In the next scene, the orc is laying next to his very pregnant wife, talking about their plans, what they will name the baby. She teases him about him having a big head. They laugh at each other. This is a fantasy adventure movie and minutes in we have a monster couple being intimate and loving! It’s like CLASH OF THE TITANS meets the end of FARGO when Marge and Norm are in bed talking about the painting he’s doing for the stamp.

This is why I came to this. A fantasy movie but from a monster perspective. This is beautiful! So as the metal letters of the logo float at me in 3D I am as excited as the nerds who cheered when the trailers started and one guy yelled “FOR THE HORDE!,” and went on to surprise me by gasping and clapping for the I-thought-unimpressive ASSASSIN’S CREED trailer.

Then the next scene is about some humans, standard issue guys in armor standing in castles talking about shit, and they are not as interesting as those orcs. But it continues to be about them for a while. And a while longer. And eventually you realize that the movie is gonna mostly about them. It’s like one of those movies about the civil rights movement or apartheid or something but they have a white guy as the main character. They don’t think non-orc audiences can relate to an orc protagonist. (read the rest of this shit…)

VERN has been reviewing movies since 1999 and is the author of the books SEAGALOGY: A STUDY OF THE ASS-KICKING FILMS OF STEVEN SEAGAL, YIPPEE KI-YAY MOVIEGOER!: WRITINGS ON BRUCE WILLIS, BADASS CINEMA AND OTHER IMPORTANT TOPICS and NIKETOWN: A NOVEL. His horror-action novel WORM ON A HOOK will arrive later this year.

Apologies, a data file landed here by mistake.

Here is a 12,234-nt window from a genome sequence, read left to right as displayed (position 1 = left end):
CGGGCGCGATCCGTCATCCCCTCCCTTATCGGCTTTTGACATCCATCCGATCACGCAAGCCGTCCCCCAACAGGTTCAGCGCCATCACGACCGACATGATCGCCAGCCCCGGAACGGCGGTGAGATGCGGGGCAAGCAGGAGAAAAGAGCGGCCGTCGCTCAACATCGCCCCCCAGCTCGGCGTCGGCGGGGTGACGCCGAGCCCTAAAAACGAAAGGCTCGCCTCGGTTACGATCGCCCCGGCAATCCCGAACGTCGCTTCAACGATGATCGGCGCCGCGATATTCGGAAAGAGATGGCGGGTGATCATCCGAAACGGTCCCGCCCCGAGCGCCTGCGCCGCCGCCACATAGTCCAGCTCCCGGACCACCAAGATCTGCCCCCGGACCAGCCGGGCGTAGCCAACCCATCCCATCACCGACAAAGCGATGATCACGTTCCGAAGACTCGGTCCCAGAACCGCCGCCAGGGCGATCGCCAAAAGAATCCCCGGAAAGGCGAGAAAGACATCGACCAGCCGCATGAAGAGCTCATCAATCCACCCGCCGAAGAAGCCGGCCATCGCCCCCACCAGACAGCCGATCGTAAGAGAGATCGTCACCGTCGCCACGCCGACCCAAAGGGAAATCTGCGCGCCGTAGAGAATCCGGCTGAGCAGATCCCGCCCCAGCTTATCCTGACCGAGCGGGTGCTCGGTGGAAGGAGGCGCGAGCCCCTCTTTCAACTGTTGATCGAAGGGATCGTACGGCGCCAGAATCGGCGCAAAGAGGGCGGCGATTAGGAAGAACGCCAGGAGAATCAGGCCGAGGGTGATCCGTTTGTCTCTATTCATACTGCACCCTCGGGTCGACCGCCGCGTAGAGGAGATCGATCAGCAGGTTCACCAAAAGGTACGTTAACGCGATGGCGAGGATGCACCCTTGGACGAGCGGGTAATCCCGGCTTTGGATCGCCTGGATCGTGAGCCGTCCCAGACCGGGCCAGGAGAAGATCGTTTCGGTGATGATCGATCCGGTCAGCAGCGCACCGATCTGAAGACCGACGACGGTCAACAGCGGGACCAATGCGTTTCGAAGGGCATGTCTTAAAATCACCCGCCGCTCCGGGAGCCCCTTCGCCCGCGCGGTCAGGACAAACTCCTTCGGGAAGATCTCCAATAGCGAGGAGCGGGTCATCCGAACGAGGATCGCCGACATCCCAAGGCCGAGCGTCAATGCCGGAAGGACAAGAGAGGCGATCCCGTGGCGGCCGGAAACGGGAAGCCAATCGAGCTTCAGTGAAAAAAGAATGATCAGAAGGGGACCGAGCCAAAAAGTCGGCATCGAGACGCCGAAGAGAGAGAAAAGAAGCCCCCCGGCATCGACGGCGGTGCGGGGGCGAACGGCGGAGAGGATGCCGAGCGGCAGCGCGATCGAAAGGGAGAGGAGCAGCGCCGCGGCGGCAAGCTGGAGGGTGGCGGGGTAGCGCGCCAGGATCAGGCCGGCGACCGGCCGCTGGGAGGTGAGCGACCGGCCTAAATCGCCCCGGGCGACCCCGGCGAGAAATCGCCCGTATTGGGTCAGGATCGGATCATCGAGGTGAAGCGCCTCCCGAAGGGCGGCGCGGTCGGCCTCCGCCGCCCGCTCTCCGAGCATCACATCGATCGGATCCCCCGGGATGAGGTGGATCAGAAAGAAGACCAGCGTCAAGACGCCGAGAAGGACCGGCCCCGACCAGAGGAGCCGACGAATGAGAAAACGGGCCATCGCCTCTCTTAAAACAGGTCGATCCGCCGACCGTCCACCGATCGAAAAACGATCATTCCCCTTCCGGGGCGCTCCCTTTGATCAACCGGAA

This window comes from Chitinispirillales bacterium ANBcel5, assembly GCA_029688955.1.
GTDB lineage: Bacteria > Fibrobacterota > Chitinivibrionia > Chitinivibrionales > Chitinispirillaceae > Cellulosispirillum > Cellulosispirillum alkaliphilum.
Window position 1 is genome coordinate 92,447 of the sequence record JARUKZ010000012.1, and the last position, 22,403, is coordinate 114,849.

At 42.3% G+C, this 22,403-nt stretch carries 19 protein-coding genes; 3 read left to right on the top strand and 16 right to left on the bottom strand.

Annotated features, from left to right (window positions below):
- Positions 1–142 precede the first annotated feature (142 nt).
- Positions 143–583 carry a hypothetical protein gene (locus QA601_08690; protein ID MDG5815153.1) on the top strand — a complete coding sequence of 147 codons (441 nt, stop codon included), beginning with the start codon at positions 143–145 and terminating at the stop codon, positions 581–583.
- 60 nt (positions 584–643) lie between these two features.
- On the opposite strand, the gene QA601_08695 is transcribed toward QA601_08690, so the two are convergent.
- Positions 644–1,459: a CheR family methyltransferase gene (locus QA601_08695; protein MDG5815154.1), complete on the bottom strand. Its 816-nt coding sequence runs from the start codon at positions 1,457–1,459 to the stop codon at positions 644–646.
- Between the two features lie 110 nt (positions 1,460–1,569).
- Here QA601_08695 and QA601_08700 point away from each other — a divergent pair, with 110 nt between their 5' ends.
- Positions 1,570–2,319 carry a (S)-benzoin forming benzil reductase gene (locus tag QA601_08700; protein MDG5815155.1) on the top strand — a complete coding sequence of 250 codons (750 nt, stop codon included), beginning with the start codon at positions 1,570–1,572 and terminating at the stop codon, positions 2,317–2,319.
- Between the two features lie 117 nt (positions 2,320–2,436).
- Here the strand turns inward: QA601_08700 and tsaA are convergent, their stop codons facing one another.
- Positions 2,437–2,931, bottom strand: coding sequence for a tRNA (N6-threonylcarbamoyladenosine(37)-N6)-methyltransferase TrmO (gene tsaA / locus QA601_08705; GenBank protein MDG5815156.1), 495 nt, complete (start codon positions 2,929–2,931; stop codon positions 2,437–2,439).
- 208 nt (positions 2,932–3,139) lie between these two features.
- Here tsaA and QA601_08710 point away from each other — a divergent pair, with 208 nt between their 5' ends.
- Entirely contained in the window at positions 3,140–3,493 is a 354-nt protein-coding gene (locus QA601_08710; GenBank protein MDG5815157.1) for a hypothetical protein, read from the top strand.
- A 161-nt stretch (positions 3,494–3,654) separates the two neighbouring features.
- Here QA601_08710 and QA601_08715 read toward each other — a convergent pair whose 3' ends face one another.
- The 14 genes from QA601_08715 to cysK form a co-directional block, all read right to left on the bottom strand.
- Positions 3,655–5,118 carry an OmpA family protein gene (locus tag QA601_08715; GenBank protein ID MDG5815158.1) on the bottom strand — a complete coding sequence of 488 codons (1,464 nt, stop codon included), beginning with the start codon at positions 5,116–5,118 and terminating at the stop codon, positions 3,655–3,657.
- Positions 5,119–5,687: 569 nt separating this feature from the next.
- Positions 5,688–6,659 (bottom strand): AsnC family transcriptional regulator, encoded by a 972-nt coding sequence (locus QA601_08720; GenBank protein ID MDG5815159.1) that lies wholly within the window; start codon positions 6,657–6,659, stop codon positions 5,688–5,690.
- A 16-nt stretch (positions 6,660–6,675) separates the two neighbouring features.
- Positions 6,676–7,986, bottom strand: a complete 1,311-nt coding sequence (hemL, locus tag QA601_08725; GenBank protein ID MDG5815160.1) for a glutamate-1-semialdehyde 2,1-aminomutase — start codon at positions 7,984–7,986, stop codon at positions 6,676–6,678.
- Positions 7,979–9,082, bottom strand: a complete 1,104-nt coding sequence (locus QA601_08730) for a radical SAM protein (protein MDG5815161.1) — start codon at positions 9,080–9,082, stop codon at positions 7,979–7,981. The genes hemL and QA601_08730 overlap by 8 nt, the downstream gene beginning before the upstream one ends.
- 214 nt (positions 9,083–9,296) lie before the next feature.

The Jungle Book

Monday, April 18th, 2016

tn_junglebookDisney’s 1967 animated version of THE JUNGLE BOOK was pretty much a hangout movie. A bunch of animal dudes kickin it in the jungle, occasionally singing songs. Like HOUSE PARTY but with snakes and shit. The tiger Shere Khan plays the part of Full Force.

Now modern Disney and director Jon Favreau (executive producer, GREEN STREET HOOLIGANS) have brought in more of the world and narrative of Rudyard Kipling’s stories for an excellent live action(ish) version that captures plenty of the spirit of the old one while also being totally different. It uses versions of the original songs and even evokes Disney animation with a painted version of the castle logo, but never feels redundant. It’s like putting on glasses and seeing that version in more detail, from the visuals to the story.

I have to admit, after COWBOYS & ALIENS I kinda thought maybe we got too excited about Favreau as a director because of IRON MAN. Clearly I was wrong. This is a movie I can’t imagine many directors pulling off. Like with IRON MAN he finds a perfect balance between nerdy love for the source material and clear vision of how to tell the story in a dramatic way we haven’t quite seen on screen before.

And it can’t be easy competing with the memory of Stephen Sommers’ 1994 version.

(That might be unfair. I haven’t seen it.)

(read the rest of this shit…)

VERN has been reviewing movies since 1999 and is the author of the books SEAGALOGY: A STUDY OF THE ASS-KICKING FILMS OF STEVEN SEAGAL, YIPPEE KI-YAY MOVIEGOER!: WRITINGS ON BRUCE WILLIS, BADASS CINEMA AND OTHER IMPORTANT TOPICS and NIKETOWN: A NOVEL. His horror-action novel WORM ON A HOOK will arrive later this year.

Mermaid

Thursday, March 24th, 2016

tn_mermaidMERMAID is the story of a dumb but not intentionally evil super-super-rich businessman playboy named Liu Xuan (Deng Chao, DETECTIVE DEE AND THE MYSTERY OF THE PHANTOM FLAME), a sort of Pretty Decent Gatsby with lots of shiny suits, a John Waters mustache, whole teams of security guards, lackeys and sexy dancers kissing his ass at all times. He has a weakness for the ladies, giving the time of day to every female from his seductive business partner Ruolan (Zhang Yuqi, CJ7) to a youngster in a sloppy mermaid costume who gets suplexed by security after crashing his pool party to give him her phone number.